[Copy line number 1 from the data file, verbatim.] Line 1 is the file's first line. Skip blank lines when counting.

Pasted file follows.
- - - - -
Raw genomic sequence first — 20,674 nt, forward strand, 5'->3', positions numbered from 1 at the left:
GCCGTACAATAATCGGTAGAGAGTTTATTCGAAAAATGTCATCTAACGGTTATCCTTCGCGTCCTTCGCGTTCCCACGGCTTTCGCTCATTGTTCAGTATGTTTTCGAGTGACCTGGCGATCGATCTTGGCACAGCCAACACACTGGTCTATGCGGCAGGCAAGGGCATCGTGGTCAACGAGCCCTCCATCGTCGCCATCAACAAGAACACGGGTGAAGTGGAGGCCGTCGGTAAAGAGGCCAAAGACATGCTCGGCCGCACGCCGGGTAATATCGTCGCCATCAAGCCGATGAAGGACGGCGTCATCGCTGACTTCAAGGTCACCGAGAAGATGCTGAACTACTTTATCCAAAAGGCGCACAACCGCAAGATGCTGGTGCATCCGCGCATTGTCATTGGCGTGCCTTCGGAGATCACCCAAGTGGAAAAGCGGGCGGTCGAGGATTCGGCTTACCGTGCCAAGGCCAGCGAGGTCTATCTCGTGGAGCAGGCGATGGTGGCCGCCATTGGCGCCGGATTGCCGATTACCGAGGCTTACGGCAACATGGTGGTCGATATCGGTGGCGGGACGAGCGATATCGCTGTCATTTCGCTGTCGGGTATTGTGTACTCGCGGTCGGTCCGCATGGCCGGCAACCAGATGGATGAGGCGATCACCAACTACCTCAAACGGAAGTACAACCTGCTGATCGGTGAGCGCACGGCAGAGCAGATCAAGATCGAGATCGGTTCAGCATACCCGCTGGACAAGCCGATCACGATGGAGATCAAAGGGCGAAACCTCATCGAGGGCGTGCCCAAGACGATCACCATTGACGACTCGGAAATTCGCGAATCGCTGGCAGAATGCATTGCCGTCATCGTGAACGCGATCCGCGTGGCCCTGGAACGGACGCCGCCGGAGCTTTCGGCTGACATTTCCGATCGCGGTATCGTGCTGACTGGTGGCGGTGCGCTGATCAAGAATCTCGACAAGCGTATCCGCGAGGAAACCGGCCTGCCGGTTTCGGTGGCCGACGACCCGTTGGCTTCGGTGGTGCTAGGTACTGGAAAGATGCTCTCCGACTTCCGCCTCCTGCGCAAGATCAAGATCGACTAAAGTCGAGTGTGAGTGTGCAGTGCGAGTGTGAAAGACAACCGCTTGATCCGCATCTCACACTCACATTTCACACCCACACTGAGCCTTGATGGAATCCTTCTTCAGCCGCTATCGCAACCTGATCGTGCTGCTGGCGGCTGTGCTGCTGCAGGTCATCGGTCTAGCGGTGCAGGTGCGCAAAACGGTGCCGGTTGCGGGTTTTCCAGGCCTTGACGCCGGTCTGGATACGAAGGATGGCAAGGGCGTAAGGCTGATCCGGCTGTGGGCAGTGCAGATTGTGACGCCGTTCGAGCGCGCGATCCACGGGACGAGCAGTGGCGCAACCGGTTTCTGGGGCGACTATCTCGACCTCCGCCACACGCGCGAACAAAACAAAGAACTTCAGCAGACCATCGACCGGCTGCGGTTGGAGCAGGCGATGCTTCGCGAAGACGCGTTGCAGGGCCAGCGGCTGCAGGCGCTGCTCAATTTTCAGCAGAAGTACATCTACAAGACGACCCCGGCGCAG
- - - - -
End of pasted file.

Raw genomic sequence first — 20,674 nt, forward strand, 5'->3', positions numbered from 1 at the left: